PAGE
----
Shares of Raytheon Co., parent of Tucson-based Raytheon Missile Systems, fell more than 4 percent Thursday after reporting that a slowdown in the federal marketplace sapped first-quarter sales.
Raytheon was the last of the top five U.S. government contractors to release quarterly earnings this week, and it had the biggest drop in revenue. Sales declined 6.3 percent to $5.51 billion in the period, with decreases across all four divisions, the company said today.
Raytheon reported higher first-quarter profit after a tax credit and favorable pension adjustments. Net income rose to $596 million, or $1.89 per share, from $488 million, or $1.49 a share, a year earlier. But excluding the tax and pension items, earnings dropped to $1.43 per share from $1.56. Analysts on average had forecast earnings of $1.77 per share on revenues of $5.5 billion, according to Thomson Financial.
Missile Systems reported first quarter net sales of $1.57 billion, down 4 percent from first-quarter 2013, mainly driven by lower sales on U.S. Army programs, the company said. The unit’s operating income fell 3 percent, to $208 million mainly due to the lower sales volume.
During the first quarter, Missile Systems booked $479 million for production and other work on the Standard Missile-3 interceptor for the Missile Defense Agency. The company also booked $164 million for Paveway guided-bomb kits and $86 million for Maverick air-to-ground missiles for foreign customers.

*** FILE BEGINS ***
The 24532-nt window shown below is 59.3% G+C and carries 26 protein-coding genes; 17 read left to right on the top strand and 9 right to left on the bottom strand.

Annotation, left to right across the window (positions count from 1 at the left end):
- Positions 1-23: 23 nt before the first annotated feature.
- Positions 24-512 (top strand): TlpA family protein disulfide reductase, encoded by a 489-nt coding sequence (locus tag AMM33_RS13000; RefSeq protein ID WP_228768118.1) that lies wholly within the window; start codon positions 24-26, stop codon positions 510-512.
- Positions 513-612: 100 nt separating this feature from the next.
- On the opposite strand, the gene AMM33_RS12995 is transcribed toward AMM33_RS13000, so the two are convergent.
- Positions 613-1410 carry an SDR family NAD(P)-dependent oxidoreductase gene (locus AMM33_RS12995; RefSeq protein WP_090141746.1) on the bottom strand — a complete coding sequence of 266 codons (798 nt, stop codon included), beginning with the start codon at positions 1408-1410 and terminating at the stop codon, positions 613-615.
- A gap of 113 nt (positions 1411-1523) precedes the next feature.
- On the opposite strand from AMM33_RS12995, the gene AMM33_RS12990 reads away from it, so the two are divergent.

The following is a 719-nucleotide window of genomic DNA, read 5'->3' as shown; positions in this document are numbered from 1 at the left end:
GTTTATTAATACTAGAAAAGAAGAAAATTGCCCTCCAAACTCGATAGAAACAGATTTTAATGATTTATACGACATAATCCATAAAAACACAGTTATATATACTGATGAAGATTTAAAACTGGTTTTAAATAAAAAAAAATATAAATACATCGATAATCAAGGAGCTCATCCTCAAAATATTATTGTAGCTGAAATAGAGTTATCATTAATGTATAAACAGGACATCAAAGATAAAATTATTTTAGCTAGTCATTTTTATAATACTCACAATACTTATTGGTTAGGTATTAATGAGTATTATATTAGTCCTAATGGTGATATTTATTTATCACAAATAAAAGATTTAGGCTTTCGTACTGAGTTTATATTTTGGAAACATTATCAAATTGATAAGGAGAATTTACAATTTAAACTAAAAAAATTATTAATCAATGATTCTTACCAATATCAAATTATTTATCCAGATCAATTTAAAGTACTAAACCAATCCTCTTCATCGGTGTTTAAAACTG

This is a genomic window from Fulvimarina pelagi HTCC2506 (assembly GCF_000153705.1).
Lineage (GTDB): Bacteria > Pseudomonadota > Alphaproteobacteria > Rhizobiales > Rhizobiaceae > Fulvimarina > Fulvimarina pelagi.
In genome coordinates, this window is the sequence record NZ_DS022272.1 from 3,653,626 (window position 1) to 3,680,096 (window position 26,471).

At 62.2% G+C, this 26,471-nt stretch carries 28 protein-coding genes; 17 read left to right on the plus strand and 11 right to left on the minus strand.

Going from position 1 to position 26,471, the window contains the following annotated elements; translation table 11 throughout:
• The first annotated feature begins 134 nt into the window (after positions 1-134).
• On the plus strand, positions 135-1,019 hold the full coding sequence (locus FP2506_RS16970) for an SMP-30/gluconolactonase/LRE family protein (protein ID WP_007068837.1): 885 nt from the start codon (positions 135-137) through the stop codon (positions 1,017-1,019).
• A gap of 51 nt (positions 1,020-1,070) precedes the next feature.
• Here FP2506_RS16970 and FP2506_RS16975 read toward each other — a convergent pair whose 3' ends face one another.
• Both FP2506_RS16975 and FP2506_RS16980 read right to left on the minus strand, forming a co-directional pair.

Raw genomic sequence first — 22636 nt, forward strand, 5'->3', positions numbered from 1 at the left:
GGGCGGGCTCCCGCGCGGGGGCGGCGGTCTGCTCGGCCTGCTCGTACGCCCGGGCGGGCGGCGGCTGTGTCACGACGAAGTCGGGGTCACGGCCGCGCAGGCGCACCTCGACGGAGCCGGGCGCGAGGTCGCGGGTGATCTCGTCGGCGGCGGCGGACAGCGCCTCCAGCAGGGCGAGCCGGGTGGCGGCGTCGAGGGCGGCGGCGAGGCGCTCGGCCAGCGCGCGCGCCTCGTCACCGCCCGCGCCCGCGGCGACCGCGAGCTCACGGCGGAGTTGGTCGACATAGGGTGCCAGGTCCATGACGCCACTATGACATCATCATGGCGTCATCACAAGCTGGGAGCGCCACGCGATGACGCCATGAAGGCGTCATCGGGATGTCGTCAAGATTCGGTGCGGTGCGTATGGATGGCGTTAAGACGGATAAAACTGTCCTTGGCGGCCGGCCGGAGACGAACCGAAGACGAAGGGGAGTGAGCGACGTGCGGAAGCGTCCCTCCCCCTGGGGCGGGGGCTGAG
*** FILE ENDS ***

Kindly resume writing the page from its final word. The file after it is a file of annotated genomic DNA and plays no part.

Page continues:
Raytheon’s overall performance highlighted weakness in the defense industry. The Pentagon represents about two-thirds of federal awards, and it is curbing spending as it withdraws combat troops from Afghanistan and absorbs automatic U.S. budget cuts.
“Defense budgets are flattening,” said Brian Ruttenbur, an analyst with CRT Capital Group LLC in Stamford, Conn., which rates Raytheon as fairly valued. “Near-term earnings are going to be totally fine. Longer term, we’re not going to war again. We’re pulling out.”
Raytheon forecast strong bookings and a small improvement in profit margins for the rest of the year but did not change its full-year forecast.
Stock in Raytheon — the fourth-largest federal contractor and the world’s biggest missile maker — closed Thursday at $95.92, down $4.31 in trading on the New York Stock Exchange.
Raytheon had risen 75 percent in trading in the past 12 months, compared with a 19 percent gain in the Standard & Poor’s 500 Index during that time.